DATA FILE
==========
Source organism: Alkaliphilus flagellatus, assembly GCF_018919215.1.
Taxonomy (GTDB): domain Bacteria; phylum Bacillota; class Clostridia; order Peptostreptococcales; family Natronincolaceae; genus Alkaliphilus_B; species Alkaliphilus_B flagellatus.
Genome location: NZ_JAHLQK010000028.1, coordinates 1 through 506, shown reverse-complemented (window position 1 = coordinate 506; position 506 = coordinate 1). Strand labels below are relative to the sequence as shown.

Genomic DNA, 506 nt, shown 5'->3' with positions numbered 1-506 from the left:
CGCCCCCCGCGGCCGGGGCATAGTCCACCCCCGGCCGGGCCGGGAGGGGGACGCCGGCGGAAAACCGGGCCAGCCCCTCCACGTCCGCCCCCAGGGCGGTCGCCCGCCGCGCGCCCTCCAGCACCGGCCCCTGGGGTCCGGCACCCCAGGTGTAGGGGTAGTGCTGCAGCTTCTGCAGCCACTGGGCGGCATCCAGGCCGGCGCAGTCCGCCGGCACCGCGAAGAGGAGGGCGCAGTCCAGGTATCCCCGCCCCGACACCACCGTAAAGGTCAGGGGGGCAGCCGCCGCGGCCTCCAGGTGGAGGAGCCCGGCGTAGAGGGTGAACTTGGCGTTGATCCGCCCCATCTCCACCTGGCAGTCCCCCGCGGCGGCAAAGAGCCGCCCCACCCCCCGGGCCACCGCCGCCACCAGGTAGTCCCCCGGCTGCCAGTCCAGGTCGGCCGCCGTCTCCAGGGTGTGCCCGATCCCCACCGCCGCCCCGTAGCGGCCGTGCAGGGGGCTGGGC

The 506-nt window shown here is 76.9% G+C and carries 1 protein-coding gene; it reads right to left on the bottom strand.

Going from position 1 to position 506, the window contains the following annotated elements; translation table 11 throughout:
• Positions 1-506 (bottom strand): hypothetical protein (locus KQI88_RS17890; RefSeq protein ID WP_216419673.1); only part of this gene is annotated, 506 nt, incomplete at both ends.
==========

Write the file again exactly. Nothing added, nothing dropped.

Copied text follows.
Source organism: Alkaliphilus flagellatus, assembly GCF_018919215.1.
Taxonomy (GTDB): domain Bacteria; phylum Bacillota; class Clostridia; order Peptostreptococcales; family Natronincolaceae; genus Alkaliphilus_B; species Alkaliphilus_B flagellatus.
Genome location: NZ_JAHLQK010000028.1, coordinates 1 through 506, shown reverse-complemented (window position 1 = coordinate 506; position 506 = coordinate 1). Strand labels below are relative to the sequence as shown.

Genomic DNA, 506 nt, shown 5'->3' with positions numbered 1-506 from the left:
CGCCCCCCGCGGCCGGGGCATAGTCCACCCCCGGCCGGGCCGGGAGGGGGACGCCGGCGGAAAACCGGGCCAGCCCCTCCACGTCCGCCCCCAGGGCGGTCGCCCGCCGCGCGCCCTCCAGCACCGGCCCCTGGGGTCCGGCACCCCAGGTGTAGGGGTAGTGCTGCAGCTTCTGCAGCCACTGGGCGGCATCCAGGCCGGCGCAGTCCGCCGGCACCGCGAAGAGGAGGGCGCAGTCCAGGTATCCCCGCCCCGACACCACCGTAAAGGTCAGGGGGGCAGCCGCCGCGGCCTCCAGGTGGAGGAGCCCGGCGTAGAGGGTGAACTTGGCGTTGATCCGCCCCATCTCCACCTGGCAGTCCCCCGCGGCGGCAAAGAGCCGCCCCACCCCCCGGGCCACCGCCGCCACCAGGTAGTCCCCCGGCTGCCAGTCCAGGTCGGCCGCCGTCTCCAGGGTGTGCCCGATCCCCACCGCCGCCCCGTAGCGGCCGTGCAGGGGGCTGGGC

The 506-nt window shown here is 76.9% G+C and carries 1 protein-coding gene; it reads right to left on the bottom strand.

Going from position 1 to position 506, the window contains the following annotated elements; translation table 11 throughout:
• Positions 1-506 (bottom strand): hypothetical protein (locus KQI88_RS17890; RefSeq protein ID WP_216419673.1); only part of this gene is annotated, 506 nt, incomplete at both ends.